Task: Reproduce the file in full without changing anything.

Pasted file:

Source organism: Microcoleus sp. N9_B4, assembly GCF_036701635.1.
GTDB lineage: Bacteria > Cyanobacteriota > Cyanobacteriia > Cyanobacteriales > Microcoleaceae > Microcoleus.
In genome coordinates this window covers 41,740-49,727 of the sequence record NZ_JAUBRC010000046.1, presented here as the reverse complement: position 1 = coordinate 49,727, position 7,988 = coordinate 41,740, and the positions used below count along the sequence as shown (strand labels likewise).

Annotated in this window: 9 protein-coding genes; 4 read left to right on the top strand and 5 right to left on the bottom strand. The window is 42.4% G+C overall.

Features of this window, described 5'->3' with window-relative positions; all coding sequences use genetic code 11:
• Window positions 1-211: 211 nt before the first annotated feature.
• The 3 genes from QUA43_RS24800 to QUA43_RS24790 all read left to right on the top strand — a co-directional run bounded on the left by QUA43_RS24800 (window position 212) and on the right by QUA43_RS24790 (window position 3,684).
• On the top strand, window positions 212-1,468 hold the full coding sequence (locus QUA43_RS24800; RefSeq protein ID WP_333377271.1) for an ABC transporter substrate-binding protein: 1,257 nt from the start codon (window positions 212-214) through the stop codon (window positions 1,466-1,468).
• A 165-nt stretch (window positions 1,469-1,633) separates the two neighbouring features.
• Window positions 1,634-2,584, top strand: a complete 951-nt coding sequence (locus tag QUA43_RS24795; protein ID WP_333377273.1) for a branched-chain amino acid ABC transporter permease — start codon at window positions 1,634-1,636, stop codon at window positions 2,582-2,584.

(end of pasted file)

Source organism: Microcoleus sp. N9_B4, assembly GCF_036701635.1.
GTDB lineage: Bacteria > Cyanobacteriota > Cyanobacteriia > Cyanobacteriales > Microcoleaceae > Microcoleus.
In genome coordinates this window covers 41,740-49,727 of the sequence record NZ_JAUBRC010000046.1, presented here as the reverse complement: position 1 = coordinate 49,727, position 7,988 = coordinate 41,740, and the positions used below count along the sequence as shown (strand labels likewise).

Annotated in this window: 9 protein-coding genes; 4 read left to right on the top strand and 5 right to left on the bottom strand. The window is 42.4% G+C overall.

Features of this window, described 5'->3' with window-relative positions; all coding sequences use genetic code 11:
• Window positions 1-211: 211 nt before the first annotated feature.
• The 3 genes from QUA43_RS24800 to QUA43_RS24790 all read left to right on the top strand — a co-directional run bounded on the left by QUA43_RS24800 (window position 212) and on the right by QUA43_RS24790 (window position 3,684).
• On the top strand, window positions 212-1,468 hold the full coding sequence (locus QUA43_RS24800; RefSeq protein ID WP_333377271.1) for an ABC transporter substrate-binding protein: 1,257 nt from the start codon (window positions 212-214) through the stop codon (window positions 1,466-1,468).
• A 165-nt stretch (window positions 1,469-1,633) separates the two neighbouring features.
• Window positions 1,634-2,584, top strand: a complete 951-nt coding sequence (locus tag QUA43_RS24795; protein ID WP_333377273.1) for a branched-chain amino acid ABC transporter permease — start codon at window positions 1,634-1,636, stop codon at window positions 2,582-2,584.